Title

Multiple distinct coiled-coils are involved in dynamin self-assembly

UMMS Affiliation

Department of Cell Biology

Publication Date

4-3-1999

Document Type

Article

Subjects

Animals; COS Cells; Centrifugation, Density Gradient; Circular Dichroism; Dynamin I; Dynamins; Endocytosis; GTP Phosphohydrolases; Microtubules; Mutagenesis, Site-Directed; Phenotype; Protein Binding; Protein Conformation; Protein Denaturation; *Protein Folding; Protein Structure, Secondary; Structure-Activity Relationship; Ultracentrifugation; Yeasts

Disciplines

Life Sciences | Medicine and Health Sciences

Abstract

Dynamin, a 100-kDa GTPase, has been implicated to be involved in synaptic vesicle recycling, receptor-mediated endocytosis, and other membrane sorting processes. Dynamin self-assembles into helical collars around the necks of coated pits and other membrane invaginations and mediates membrane scission. In vitro, dynamin has been reported to exist as dimers, tetramers, ring-shaped oligomers, and helical polymers. In this study we sought to define self-assembly regions in dynamin. Deletion of two closely spaced sequences near the dynamin-1 C terminus abolished self-association as assayed by co-immunoprecipitation and the yeast interaction trap, and reduced the sedimentation coefficient from 7.5 to 4.5 S. Circular dichroism spectroscopy and equilibrium ultracentrifugation of synthetic peptides revealed coiled-coil formation within the C-terminal assembly domain and at a third, centrally located site. Two of the peptides formed tetramers, supporting a role for each in the monomer-tetramer transition and providing novel insight into the organization of the tetramer. Partial deletions of the C-terminal assembly domain reversed the dominant inhibition of endocytosis by dynamin-1 GTPase mutants. Self-association was also observed between different dynamin isoforms. Taken altogether, our results reveal two distinct coiled-coil-containing assembly domains that can recognize other dynamin isoforms and mediate endocytic inhibition. In addition, our data strongly suggests a parallel model for dynamin subunit self-association.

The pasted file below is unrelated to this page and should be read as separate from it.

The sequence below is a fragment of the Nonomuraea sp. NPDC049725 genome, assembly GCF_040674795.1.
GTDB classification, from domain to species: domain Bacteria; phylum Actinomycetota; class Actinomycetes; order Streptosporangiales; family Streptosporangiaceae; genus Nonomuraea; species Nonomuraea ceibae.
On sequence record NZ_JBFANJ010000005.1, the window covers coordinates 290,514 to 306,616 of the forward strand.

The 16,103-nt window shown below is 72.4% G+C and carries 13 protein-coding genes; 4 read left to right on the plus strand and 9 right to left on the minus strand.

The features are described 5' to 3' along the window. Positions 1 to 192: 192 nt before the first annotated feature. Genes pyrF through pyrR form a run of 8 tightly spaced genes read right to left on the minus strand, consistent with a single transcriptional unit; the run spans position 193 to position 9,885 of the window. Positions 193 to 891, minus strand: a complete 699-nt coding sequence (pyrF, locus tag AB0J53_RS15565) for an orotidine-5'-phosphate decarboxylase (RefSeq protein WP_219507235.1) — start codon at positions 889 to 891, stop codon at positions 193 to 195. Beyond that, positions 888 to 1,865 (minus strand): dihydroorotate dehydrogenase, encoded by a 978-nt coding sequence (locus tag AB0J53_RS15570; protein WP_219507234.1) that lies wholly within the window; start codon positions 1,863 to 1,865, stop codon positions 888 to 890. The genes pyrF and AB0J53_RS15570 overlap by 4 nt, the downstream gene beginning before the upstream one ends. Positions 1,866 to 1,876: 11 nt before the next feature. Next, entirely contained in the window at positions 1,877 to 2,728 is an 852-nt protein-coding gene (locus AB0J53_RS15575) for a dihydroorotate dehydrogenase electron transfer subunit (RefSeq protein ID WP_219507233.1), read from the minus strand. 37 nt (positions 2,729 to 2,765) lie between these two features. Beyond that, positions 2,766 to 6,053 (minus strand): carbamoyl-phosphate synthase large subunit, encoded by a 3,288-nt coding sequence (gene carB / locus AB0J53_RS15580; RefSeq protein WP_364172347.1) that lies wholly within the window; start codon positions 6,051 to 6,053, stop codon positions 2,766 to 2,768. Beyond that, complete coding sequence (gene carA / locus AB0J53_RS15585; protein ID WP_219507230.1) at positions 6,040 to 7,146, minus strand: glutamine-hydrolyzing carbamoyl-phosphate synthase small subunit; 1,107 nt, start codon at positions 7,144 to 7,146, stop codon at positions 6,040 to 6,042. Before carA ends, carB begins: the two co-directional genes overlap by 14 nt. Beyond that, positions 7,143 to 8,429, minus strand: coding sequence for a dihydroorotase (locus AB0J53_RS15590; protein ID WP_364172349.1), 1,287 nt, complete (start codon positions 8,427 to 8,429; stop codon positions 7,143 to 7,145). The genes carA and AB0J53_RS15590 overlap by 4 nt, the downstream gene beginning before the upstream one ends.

Rights and Permissions

Citation: J Biol Chem. 1999 Apr 9;274(15):10277-86.

Related Resources

Link to Article in PubMed

Journal/Book/Conference Title

The Journal of biological chemistry

PubMed ID

10187814